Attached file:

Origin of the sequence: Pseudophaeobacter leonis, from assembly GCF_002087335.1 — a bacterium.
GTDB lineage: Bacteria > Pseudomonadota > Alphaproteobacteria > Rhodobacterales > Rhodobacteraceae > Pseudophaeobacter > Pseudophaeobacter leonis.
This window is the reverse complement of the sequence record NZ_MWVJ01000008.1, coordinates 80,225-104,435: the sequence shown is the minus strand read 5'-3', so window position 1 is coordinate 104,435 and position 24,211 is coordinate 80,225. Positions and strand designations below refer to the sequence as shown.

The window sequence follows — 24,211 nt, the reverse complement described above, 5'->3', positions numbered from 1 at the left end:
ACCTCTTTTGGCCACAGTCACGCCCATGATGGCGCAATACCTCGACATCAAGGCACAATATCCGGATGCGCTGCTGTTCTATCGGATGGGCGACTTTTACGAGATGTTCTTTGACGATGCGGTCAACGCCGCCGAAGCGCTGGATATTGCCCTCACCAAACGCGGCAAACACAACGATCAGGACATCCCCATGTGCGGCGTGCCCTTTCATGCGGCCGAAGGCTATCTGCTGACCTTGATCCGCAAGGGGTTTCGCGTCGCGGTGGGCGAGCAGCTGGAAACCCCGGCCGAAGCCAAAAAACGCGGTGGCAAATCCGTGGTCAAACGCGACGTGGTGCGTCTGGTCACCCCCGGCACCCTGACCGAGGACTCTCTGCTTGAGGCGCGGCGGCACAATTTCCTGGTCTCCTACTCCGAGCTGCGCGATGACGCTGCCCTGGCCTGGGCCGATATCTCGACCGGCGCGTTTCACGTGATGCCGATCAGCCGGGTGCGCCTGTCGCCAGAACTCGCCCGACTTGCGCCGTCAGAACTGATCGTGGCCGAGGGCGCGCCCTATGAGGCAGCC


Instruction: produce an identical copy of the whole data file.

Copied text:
Origin of the sequence: Pseudophaeobacter leonis, from assembly GCF_002087335.1 — a bacterium.
GTDB lineage: Bacteria > Pseudomonadota > Alphaproteobacteria > Rhodobacterales > Rhodobacteraceae > Pseudophaeobacter > Pseudophaeobacter leonis.
This window is the reverse complement of the sequence record NZ_MWVJ01000008.1, coordinates 80,225-104,435: the sequence shown is the minus strand read 5'-3', so window position 1 is coordinate 104,435 and position 24,211 is coordinate 80,225. Positions and strand designations below refer to the sequence as shown.

The window sequence follows — 24,211 nt, the reverse complement described above, 5'->3', positions numbered from 1 at the left end:
ACCTCTTTTGGCCACAGTCACGCCCATGATGGCGCAATACCTCGACATCAAGGCACAATATCCGGATGCGCTGCTGTTCTATCGGATGGGCGACTTTTACGAGATGTTCTTTGACGATGCGGTCAACGCCGCCGAAGCGCTGGATATTGCCCTCACCAAACGCGGCAAACACAACGATCAGGACATCCCCATGTGCGGCGTGCCCTTTCATGCGGCCGAAGGCTATCTGCTGACCTTGATCCGCAAGGGGTTTCGCGTCGCGGTGGGCGAGCAGCTGGAAACCCCGGCCGAAGCCAAAAAACGCGGTGGCAAATCCGTGGTCAAACGCGACGTGGTGCGTCTGGTCACCCCCGGCACCCTGACCGAGGACTCTCTGCTTGAGGCGCGGCGGCACAATTTCCTGGTCTCCTACTCCGAGCTGCGCGATGACGCTGCCCTGGCCTGGGCCGATATCTCGACCGGCGCGTTTCACGTGATGCCGATCAGCCGGGTGCGCCTGTCGCCAGAACTCGCCCGACTTGCGCCGTCAGAACTGATCGTGGCCGAGGGCGCGCCCTATGAGGCAGCC